From the passage of the National Maximum Speed Limit (NMSL) of 55 mph in 1974 through its repeal in 1995 speed monitoring programs have been mandated by the federal government. The speed-monitoring program was primarily intended to provide reliable data to be included as a part of the State’s annual certification in order to be approved for Federal Aid highway projects. The repeal of the NMSL in 1995 not only authorized states to set their own speed limits, it also allowed states to develop their own speed monitoring programs. The goal of this research is to provide the framework for a speed-monitoring program to meet the needs of agencies and organizations that use speed-monitoring data in the State of Indiana. A proposed speed monitoring plan is developed which distributes speed monitoring stations to highway classes according to three primary criteria: spatial distribution, crash distribution, and distribution of daily vehicle miles traveled. The proposed speed-monitoring program will utilize 38 existing speed, weigh-in-motion, and automated traffic recording stations. The stations will be monitored four times a year for a 24-hour period. Furthermore, the proposed program will monitor speeds based on vehicle length. It is the recommendation of this research that Indiana phase in the proposed speed-monitoring plan developed in the present research, during the 1999 calendar year. The implementation should include a visual inspection of all the WIM, ATR, and speed monitoring stations listed in Appendix A to ensure they are still capable of monitoring speeds by vehicle class and travel direction. If any problems should arise with the existing stations, that station should be substituted for another station within that district and highway class.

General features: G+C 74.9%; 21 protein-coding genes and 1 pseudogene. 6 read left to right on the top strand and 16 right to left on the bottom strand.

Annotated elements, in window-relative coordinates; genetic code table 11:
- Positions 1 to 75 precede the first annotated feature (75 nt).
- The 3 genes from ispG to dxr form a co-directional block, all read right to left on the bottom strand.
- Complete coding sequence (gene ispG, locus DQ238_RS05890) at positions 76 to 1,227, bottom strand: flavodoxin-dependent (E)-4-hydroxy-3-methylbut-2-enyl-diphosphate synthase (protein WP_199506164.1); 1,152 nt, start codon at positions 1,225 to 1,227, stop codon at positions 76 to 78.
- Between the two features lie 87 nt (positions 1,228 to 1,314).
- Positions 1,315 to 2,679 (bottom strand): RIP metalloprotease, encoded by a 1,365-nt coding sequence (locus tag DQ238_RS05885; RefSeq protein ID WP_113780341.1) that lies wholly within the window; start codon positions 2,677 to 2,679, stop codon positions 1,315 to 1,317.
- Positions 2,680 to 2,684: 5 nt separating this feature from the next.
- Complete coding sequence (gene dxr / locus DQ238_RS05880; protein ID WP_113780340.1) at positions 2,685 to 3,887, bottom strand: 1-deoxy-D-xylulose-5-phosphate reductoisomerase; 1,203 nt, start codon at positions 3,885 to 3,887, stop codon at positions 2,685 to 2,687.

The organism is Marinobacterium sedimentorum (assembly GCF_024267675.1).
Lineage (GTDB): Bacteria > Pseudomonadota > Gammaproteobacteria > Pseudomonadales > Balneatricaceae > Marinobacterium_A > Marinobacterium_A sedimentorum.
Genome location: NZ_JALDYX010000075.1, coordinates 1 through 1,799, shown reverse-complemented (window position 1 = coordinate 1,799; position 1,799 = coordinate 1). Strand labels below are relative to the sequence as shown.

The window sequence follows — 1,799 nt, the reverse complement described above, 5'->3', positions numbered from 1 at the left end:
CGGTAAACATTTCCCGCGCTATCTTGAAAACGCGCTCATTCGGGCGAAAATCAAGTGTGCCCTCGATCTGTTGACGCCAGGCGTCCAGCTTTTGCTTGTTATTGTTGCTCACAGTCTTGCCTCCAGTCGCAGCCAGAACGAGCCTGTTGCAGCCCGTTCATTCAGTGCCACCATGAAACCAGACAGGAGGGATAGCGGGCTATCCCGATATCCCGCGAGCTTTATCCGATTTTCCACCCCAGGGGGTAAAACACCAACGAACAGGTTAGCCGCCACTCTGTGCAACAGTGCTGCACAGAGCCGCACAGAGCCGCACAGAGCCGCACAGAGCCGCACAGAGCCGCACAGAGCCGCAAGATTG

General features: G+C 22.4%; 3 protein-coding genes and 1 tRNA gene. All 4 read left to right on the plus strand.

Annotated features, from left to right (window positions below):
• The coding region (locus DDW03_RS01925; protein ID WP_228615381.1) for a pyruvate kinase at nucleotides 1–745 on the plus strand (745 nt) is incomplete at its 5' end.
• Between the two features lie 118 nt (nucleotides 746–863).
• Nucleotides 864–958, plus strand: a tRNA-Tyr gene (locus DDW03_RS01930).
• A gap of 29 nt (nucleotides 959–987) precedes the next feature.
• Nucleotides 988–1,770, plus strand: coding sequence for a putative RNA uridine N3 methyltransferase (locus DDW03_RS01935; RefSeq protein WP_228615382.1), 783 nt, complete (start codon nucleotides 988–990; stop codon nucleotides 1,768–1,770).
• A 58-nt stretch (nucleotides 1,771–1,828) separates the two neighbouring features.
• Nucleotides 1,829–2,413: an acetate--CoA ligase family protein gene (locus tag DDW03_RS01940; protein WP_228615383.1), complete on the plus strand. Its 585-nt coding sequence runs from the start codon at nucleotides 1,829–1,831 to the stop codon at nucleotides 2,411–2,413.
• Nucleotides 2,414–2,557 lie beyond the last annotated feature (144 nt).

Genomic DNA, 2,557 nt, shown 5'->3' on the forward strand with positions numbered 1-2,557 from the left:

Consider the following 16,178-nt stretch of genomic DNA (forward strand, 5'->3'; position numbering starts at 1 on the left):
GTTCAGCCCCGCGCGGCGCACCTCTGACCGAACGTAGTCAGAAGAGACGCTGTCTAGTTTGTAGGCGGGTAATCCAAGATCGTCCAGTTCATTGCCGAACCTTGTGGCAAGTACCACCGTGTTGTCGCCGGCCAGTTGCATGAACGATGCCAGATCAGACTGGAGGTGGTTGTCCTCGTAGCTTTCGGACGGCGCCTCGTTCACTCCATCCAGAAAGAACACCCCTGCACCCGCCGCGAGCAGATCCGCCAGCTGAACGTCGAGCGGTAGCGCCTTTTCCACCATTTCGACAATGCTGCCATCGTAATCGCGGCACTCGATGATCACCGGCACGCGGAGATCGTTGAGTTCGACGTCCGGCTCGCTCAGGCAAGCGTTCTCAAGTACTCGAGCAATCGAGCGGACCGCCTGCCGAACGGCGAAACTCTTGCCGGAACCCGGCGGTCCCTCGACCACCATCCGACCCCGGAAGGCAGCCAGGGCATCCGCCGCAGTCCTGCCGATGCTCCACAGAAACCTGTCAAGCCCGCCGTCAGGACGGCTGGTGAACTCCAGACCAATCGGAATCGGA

Report Number



maximum speed limit, state highway network, Indiana, safety, productivity, SPR-2150

SPR Number


Project Number


File Number


Performing Organization

Joint Transportation Research Program

Publisher Place

West Lafayette, IN

Date of this Version